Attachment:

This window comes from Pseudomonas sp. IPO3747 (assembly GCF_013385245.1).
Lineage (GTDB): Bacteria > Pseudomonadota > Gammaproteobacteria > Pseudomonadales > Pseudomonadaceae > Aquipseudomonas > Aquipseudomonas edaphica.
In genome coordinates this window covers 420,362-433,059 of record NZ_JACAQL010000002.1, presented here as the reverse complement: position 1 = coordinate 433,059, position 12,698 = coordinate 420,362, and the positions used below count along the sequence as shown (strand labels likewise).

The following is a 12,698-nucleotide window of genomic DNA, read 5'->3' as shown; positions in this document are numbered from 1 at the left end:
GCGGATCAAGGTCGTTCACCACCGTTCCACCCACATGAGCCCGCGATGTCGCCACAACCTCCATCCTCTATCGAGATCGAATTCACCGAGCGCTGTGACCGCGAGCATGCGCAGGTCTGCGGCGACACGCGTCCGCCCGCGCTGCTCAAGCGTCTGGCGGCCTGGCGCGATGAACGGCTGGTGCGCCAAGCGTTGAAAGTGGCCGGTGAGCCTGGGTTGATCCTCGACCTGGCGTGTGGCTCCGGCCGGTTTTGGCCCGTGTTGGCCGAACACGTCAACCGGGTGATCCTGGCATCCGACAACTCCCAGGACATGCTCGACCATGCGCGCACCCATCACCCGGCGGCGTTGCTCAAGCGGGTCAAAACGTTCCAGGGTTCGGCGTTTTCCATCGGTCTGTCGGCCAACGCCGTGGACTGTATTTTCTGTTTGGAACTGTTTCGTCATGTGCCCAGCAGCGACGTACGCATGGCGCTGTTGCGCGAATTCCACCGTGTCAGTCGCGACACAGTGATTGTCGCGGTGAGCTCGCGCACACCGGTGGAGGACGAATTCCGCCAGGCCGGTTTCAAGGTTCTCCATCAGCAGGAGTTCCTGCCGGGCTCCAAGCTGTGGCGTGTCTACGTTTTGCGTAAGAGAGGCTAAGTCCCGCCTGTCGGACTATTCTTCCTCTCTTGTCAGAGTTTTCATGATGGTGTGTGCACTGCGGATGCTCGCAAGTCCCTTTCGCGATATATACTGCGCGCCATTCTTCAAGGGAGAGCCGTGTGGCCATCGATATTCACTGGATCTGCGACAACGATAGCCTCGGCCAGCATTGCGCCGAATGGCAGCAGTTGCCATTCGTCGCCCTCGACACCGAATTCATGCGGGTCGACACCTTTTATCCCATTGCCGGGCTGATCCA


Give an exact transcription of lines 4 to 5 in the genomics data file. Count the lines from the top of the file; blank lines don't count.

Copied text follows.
The following is a 12,698-nucleotide window of genomic DNA, read 5'->3' as shown; positions in this document are numbered from 1 at the left end:
GCGGATCAAGGTCGTTCACCACCGTTCCACCCACATGAGCCCGCGATGTCGCCACAACCTCCATCCTCTATCGAGATCGAATTCACCGAGCGCTGTGACCGCGAGCATGCGCAGGTCTGCGGCGACACGCGTCCGCCCGCGCTGCTCAAGCGTCTGGCGGCCTGGCGCGATGAACGGCTGGTGCGCCAAGCGTTGAAAGTGGCCGGTGAGCCTGGGTTGATCCTCGACCTGGCGTGTGGCTCCGGCCGGTTTTGGCCCGTGTTGGCCGAACACGTCAACCGGGTGATCCTGGCATCCGACAACTCCCAGGACATGCTCGACCATGCGCGCACCCATCACCCGGCGGCGTTGCTCAAGCGGGTCAAAACGTTCCAGGGTTCGGCGTTTTCCATCGGTCTGTCGGCCAACGCCGTGGACTGTATTTTCTGTTTGGAACTGTTTCGTCATGTGCCCAGCAGCGACGTACGCATGGCGCTGTTGCGCGAATTCCACCGTGTCAGTCGCGACACAGTGATTGTCGCGGTGAGCTCGCGCACACCGGTGGAGGACGAATTCCGCCAGGCCGGTTTCAAGGTTCTCCATCAGCAGGAGTTCCTGCCGGGCTCCAAGCTGTGGCGTGTCTACGTTTTGCGTAAGAGAGGCTAAGTCCCGCCTGTCGGACTATTCTTCCTCTCTTGTCAGAGTTTTCATGATGGTGTGTGCACTGCGGATGCTCGCAAGTCCCTTTCGCGATATATACTGCGCGCCATTCTTCAAGGGAGAGCCGTGTGGCCATCGATATTCACTGGATCTGCGACAACGATAGCCTCGGCCAGCATTGCGCCGAATGGCAGCAGTTGCCATTCGTCGCCCTCGACACCGAATTCATGCGGGTCGACACCTTTTATCCCATTGCCGGGCTGATCCA